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Ariana and the Arianators: "We really are like a family"

The pop star provides her fans with a chance to express themselves joyfully - their targeting was grimly predictable.

Ariana Grande’s concert at Manchester Arena on 22 May began like any other. Children and teenagers streamed through the doors wearing pink T-shirts, rubber wristbands and animal ears (one of Grande’s signature looks). They screamed when she came on stage and they sang along with every song. It was only once the music had ended, and the 20,000-strong audience began to leave the venue, that the horror began – with a bomb detonated at the main entrance.

The show was just one date on Grande’s Dangerous Woman tour, which began in Phoenix, Arizona in February, moved across the United States and Europe, and had stops scheduled for South America, Japan, Australia and Hong Kong. (Since the Manchester attack, Grande has suspended the tour indefinitely.)

Since releasing her debut album in 2013, Grande has successfully transitioned from teen idol to fully fledged pop star (all three of her studio albums have sold over a million each) with a combination of baby-faced beauty and Mariah Carey-style, breathy vocals. Her most popular records are bubblegum pop with a Nineties R’n’B influence, a combination also expressed in her fashion choices: Nineties grunge meets pastel pinks.

She entered the limelight at 16 on the children’s TV programme Victorious, which ran on the Nickelodeon channel, pursuing her musical ambitions by performing the show’s soundtracks. Many of the young people who grew up watching her as the red-haired arts student Cat Valentine on Victorious would become fans of her pop career – or, as they call themselves, the Arianators.

As she outgrew her child-star status, Grande’s lyrics became more sexually suggestive. Recent songs such as “Side to Side” and “Everyday” are more explicit than any of her previous hits. She has repeatedly insisted that young women should be able to speak openly about sex and feel empowered, not objectified.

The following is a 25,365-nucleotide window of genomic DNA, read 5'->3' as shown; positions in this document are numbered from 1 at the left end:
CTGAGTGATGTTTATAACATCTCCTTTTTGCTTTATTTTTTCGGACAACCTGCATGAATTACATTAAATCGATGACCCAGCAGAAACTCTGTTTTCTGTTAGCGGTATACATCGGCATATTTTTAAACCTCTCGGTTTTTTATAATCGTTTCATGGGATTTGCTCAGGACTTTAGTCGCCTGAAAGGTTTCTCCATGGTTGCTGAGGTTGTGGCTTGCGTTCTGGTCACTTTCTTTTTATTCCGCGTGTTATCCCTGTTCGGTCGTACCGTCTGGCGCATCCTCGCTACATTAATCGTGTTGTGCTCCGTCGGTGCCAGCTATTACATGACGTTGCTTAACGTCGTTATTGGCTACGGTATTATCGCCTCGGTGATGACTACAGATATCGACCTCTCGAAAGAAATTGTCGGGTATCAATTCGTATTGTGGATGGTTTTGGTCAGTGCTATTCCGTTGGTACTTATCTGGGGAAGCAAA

“Expressing sexuality in art is not an invitation for disrespect,” she tweeted in December. “We are not objects or prizes. We are QUEENS.”

Grande also has a reputation as something of a gay icon. She has advertised her records on the gay dating app Grindr, headlined shows at Pride Week in New York, and released a single and a lipstick to raise money for LGBTQ charities.

Cassy, a 19-year-old film student and fan, told me the fanbase is “made mostly of young women from 14-23, but I run into guys and non-binary fans all the time.”

“It’s pretty well known that Ariana has got a LGBTQ+ fan base. She’s so outspoken about it and that’s what draws us to her. Because she’s accepting of everyone, no matter who you are.”

Like many child actresses-turned-pop star, Grande has a fan base skewed towards the young and female: teenage and pre-teen girls are by far the majority of her most dedicated supporters. A writer on the Phoenix New Times described the typical Ariana Grande crowd as “pre-tween, tweens, teens, young gay (and fabulous) men, moms with cat ears, and multiple candidates for father of the year”. The Arianators form tight-knit groups on social media. I spoke to several over Twitter after the attack.

Arena concerts, which often have more relaxed age restrictions than nightlife venues, have long been a safe space for children, young people and teenage girls. They provide a secure place for concert-goers to dress up, experiment, play with burgeoning sexualities, dance, scream and cry: to flirt with an adult life still slightly out of reach. Glitter-streaked tears stream down the unapologetic faces of fans touched by an emotion bigger than themselves. It is appalling, if grimly predictable, to see children, teenage girls and young gay men targeted by agents of regressive ideologies for expressing themselves so joyfully. On 23 May, Isis claimed the attack.

Andréa, a 17-year-old fan from France, told me about her first experience of a Grande concert. “It was incredible,” she said. “Everyone was so kind, excited and happy. We really are like a family.”

The fans are devastated by Monday’s bombing. Thousands of messages appeared on social media to commemorate those who lost their lives. “As an Arianator,” Alexandre, aged 16, told me, “I’m really sad and I’m scared.”

“We’re all taking it really hard,” Cassy said. “We’re a family and we lost 22 members of that family last night.”

Ariana began her gig in Manchester with the song that has opened every night of her current tour: “Be Alright”. In it, she repeatedly reassures the crowd, “We’re gonna be all right.” It’s a phrase that her fans are clinging to after the attack. So, too, are the lyrics of “Better Days”, by Grande and her support act Victoria Monét, which was also performed the night of the explosion. “There’s a war right outside our window,” the words go. “I can hear the sirens . . ./I can hear the children crying . . ./I’m hoping for better days . . .”

“It’s hit us all very hard because we’ve lost some of our own,” said one Arianator who runs a popular Twitter account about the tour. “People we interacted with on a daily basis. People that just wanted to have a night of fun. These are dark times, but we are looking forward to better days.”

Anna Leszkiewicz is a pop culture writer at the New Statesman.

This article first appeared in the 25 May 2017 issue of the New Statesman, Why Islamic State targets Britain